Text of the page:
TwitCritics: Rotten Tomatoes For The Twitterverse?

A new website has launched called TwitCritics, which essentially trying to be the Rotten Tomatoes of Twitter. But instead of compiling reviews from movie critics, TwitCritics brings you real-time movie reviews and ratings directly from the Twiterverse. Basically, the site compiles a listing of tweets by movie title, and attempts to determine whether a tweet is positive or negative based on keywords used in the tweet. The idea is great, but right now the beta product is not ready for primetime.


For example, the below tweets are not completely accurate.


But to be fair, the site allows users to correct the positive/negative rating, and with a full time human moderator, these mistakes could be easily avoided. I really believe that Twitter is a powerful tool, which has yet to be completely harnessed. Websites like this will take this real-time data and provide analysis, which will result in some awesome real-time data we've never seen before.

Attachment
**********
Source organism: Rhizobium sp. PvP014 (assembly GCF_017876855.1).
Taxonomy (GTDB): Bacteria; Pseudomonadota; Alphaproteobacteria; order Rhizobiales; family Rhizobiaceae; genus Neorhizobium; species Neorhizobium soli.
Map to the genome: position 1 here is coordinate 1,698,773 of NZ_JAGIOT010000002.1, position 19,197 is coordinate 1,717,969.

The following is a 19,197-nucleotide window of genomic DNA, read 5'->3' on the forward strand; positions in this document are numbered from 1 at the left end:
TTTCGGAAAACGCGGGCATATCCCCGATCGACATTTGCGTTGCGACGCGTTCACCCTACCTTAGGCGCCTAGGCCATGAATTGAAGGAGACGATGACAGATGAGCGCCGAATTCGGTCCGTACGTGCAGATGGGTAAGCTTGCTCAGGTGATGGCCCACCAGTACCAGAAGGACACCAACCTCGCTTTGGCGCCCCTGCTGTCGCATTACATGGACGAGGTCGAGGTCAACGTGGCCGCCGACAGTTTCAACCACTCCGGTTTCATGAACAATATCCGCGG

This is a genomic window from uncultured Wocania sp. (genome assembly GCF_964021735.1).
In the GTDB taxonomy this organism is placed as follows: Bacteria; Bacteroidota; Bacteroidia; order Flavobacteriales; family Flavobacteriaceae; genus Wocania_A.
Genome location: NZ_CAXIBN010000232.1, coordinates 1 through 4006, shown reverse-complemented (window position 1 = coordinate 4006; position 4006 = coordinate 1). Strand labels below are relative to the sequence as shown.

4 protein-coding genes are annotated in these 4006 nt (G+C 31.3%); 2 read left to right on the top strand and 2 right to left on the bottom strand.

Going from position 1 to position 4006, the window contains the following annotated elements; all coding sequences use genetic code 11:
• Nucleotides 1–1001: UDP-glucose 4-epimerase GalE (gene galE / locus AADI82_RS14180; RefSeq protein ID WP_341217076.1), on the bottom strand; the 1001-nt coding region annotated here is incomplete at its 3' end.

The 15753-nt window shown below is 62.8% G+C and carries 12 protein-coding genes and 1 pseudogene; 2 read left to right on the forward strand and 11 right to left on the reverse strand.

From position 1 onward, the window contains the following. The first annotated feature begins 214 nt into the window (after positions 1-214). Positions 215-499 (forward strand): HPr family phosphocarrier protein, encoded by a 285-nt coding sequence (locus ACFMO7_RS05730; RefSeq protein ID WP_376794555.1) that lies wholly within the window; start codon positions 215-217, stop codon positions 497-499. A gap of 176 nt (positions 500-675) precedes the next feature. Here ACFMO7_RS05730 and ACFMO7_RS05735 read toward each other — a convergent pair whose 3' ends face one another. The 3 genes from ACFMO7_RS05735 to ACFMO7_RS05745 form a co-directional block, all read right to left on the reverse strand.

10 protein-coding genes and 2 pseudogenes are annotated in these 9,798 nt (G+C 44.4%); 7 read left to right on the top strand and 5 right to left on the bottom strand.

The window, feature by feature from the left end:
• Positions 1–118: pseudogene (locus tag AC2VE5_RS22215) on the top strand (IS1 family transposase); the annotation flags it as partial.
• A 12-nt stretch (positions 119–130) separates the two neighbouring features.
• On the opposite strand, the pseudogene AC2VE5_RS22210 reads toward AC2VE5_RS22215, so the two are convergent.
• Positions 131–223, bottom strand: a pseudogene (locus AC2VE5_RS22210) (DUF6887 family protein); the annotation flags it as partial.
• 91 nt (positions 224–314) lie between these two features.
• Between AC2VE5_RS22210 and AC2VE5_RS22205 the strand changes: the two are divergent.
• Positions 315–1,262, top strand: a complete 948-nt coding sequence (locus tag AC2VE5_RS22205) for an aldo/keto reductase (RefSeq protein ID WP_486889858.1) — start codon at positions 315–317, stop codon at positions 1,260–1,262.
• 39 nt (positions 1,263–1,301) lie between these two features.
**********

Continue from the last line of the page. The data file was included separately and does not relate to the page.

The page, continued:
In terms of cinema, we've seen countless news stories crediting Twitter for good or bad buzz that has resulted in good or bad box office. We could debate all day if Twitter has any power at the box office or not, but the bottom line is that Twitter features a good sample of real time moviegoers, and the buzz they spread on Twitter is an accurate representation of the word of mouth they spread in the real world.

The only difference is that when someone sees a bad movie, they will tell only a few people in their life to avoid or see it. But now with real time status updates like Twitter and Facebook, people are alerting a large portion of their friends, sometimes hundreds or thousands of people. Someone who was thinking of seeing a movie two hours from now might reconsider if a few of their twitter friends tweet out bad reviews, and might consider another film based on friend recommendations. So I think there is clearly a value in tools like this website which will be able to study and contextualize this real-time buzz. And it can only get more complex and accurate from here.

via: mashable